This boy’s life
Are you getting the feeling that Boyhood is going to win the Best Picture Oscar on Sunday?
We just caught it on DVD the other night(s) (it’s long!), ready to be wowed. It took several weeks for Netflix to ship it to us — because of the high demand — so our expectations were stratospheric. But guess what?
We were disappointed.
It’s impossible to throw spoilers at you here, since the movie doesn’t have any plot points that can be spoiled. In case you haven’t heard about it or seen it yet yourself, the conceit is that director Richard Linklater used the same kid actor to depict slices of life from the age of 6 to 18. The adult actors, including Ethan Hawke and Patricia Arquette as the boy’s divorced parents, also committed to the 12-year project, and it really is fascinating to watch all parties change over time (although the sister, played by Linklater’s real-life daughter, Lorelei, seems eerily not to age at all as the movie rolls on and on).
This is just the kind of innovative and inspiring approach to art I really like to see. Something new. Something challenging and revolutionary. Never done before. But to my casual critic’s eye, Linklater failed to use the idea to maximum effect and lost an exciting opportunity.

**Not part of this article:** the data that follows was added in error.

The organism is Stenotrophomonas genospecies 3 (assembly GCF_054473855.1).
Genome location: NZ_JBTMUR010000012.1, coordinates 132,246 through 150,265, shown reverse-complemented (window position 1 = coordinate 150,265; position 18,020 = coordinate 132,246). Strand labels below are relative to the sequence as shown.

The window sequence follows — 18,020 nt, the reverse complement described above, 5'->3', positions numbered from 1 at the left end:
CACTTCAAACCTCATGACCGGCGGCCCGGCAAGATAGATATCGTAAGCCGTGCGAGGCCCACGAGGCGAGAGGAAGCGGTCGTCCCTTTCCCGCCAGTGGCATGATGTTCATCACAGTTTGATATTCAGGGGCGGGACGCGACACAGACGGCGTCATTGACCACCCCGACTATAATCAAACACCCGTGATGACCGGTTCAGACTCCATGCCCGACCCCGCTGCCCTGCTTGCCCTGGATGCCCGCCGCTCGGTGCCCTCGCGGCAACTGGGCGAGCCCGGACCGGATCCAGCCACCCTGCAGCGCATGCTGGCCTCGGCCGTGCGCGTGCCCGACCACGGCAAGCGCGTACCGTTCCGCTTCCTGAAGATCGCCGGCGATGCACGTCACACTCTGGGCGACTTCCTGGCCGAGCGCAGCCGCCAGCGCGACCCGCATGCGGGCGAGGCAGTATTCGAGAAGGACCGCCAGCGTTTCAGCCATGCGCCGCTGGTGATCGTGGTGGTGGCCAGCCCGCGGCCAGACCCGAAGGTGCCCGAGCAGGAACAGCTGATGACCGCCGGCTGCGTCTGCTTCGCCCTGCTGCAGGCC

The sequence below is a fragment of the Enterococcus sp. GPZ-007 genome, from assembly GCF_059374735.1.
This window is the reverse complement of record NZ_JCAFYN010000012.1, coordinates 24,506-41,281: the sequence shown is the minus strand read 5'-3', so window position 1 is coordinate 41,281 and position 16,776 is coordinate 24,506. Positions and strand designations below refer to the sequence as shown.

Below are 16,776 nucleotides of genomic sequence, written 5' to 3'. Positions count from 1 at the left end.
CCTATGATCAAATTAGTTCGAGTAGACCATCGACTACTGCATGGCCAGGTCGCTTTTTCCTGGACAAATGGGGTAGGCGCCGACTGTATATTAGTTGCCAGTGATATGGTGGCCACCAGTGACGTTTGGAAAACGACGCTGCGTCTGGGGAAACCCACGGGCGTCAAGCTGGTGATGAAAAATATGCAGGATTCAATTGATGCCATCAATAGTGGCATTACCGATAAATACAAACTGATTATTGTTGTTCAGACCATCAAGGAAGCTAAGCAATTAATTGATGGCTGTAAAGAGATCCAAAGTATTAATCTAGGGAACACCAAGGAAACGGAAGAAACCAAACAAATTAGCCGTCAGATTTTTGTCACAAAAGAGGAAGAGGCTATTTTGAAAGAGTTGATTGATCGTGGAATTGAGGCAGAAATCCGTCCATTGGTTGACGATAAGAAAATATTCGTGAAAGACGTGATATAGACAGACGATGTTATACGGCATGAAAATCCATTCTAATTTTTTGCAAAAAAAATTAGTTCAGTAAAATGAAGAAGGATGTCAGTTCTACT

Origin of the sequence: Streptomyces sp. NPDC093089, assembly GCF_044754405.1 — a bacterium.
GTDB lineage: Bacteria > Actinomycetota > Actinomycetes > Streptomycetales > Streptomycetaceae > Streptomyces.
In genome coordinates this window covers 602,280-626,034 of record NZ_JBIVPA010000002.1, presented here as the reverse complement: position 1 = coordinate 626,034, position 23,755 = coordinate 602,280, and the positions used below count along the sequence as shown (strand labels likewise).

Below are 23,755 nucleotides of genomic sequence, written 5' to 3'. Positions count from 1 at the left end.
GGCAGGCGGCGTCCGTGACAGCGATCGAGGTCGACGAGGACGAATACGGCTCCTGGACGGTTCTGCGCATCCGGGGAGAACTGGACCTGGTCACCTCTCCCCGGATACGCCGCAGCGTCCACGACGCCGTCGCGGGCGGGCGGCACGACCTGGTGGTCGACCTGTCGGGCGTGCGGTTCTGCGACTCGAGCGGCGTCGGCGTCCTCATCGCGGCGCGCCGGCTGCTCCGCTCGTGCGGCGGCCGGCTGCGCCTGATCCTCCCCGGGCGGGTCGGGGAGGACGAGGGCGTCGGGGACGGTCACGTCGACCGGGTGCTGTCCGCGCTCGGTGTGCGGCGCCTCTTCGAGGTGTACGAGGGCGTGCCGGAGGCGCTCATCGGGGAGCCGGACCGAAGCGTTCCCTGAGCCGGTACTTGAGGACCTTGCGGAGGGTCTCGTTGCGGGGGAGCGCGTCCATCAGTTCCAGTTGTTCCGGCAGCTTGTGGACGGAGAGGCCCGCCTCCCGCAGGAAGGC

In a way, and I think as other people have pointed out, he took Michael Apted’s idea behind the Seven Up series and fictionalized it. If you’ve been a fan of those films, you can see how Boyhood might have been the perfect vehicle for doing what they aren’t able to do: go into penetrating detail about a child’s life as he grows up rather than scratching the surface as Apted has had to do because of the number of participants. Instead, Linklater keeps things on a pretty superficial level, and Mason, the boy, matures into a drifting figure who seems blandly detached from everything but his vague interest in photography. He’s an empty vessel, even though there’s little in the movie to provide some kind of foundation for that outcome. His parents are interesting, engaged, and, even though flawed, loving and supportive of him. (Any dad who tries to explain The Beatles to a millennial kid has his heart in the right place.)
This is one of the rare occasions these last few years when I’ve actually seen a couple of the Best Picture nominees. In a perfect world you’d have to hope Selma would win and American Sniper would quickly fade into obscurity, but I have this sneaky feeling that Boyhood has the inside track despite its shortcomings.
And maybe that’s okay, after all. Somebody tried something daring, and artists should get points for that.
What do you think?